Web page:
KAMPALA, Uganda — The World Health Organization yesterday announced a mass polio vaccination campaign in Africa, the same day Ugandan health officials announced an outbreak of the highly infectious disease.
WHO officials in Geneva said the 15-country campaign would start as early as next week in Angola and Congo, neighboring central African nations that together have more than 50 cases. The bulk of the volunteer-staffed campaign will focus on West Africa, where Nigeria, the most populous nation in sub-Saharan Africa, has never managed to eradicate the disease.
Stephen Malinga, Ugandan health minister, said yesterday that a 2-year-old boy was first diagnosed last week and four other children in the same neighborhood tested positive. Uganda, which was declared polio-free in 2009, is not part of the mass vaccination campaign.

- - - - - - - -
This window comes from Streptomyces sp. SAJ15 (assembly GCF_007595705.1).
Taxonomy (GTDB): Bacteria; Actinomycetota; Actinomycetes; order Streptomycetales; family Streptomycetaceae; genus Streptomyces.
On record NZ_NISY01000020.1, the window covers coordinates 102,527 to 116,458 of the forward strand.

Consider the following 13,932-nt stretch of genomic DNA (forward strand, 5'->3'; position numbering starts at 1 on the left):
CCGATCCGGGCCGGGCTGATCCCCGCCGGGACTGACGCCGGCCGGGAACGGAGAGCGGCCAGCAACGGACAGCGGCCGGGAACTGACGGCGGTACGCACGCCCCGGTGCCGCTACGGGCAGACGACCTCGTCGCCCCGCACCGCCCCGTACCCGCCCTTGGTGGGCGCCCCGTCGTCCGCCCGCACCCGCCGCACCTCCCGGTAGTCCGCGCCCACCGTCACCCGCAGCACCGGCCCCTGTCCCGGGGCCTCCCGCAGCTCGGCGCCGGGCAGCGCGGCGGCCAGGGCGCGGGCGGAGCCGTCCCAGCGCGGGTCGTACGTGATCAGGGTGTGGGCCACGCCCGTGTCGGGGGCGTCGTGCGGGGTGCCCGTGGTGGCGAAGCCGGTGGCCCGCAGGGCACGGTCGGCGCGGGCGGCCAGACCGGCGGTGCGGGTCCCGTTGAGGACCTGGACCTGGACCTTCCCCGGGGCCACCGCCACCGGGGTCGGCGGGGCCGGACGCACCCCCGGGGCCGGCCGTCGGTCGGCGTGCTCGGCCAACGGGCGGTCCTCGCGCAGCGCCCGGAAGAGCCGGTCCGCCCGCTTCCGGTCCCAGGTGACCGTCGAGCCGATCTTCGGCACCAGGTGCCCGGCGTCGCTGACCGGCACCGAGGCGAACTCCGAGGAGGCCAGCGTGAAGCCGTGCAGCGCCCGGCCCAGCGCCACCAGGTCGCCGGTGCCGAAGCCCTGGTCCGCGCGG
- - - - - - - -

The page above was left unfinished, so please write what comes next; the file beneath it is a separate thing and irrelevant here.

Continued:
Oral vaccines will also be given in Chad and Sudan, two neighboring nations that also struggle with polio.
The $42.6 million, donor-financed vaccination campaign aims to reach 72 million children in 15 countries. The campaign is a joint effort between WHO, the Bill & Melinda Gates Foundation, the US Centers for Disease Control and Prevention, USAID, Rotary International, UNICEF, and the governments of Germany and Japan.
Dr. Luis G. Sambo, WHO’s African regional director, cited the success of a previous campaign in 2009 and earlier this year that slashed outbreaks in Nigeria by 98 percent and slowed them to a trickle elsewhere in West Africa.
“In Africa we are seeing the essential government support that can make the difference between success and failure,’’ he said.
“But much more remains to be done to fill the gaps if we are to protect the stunning gains made this year.’’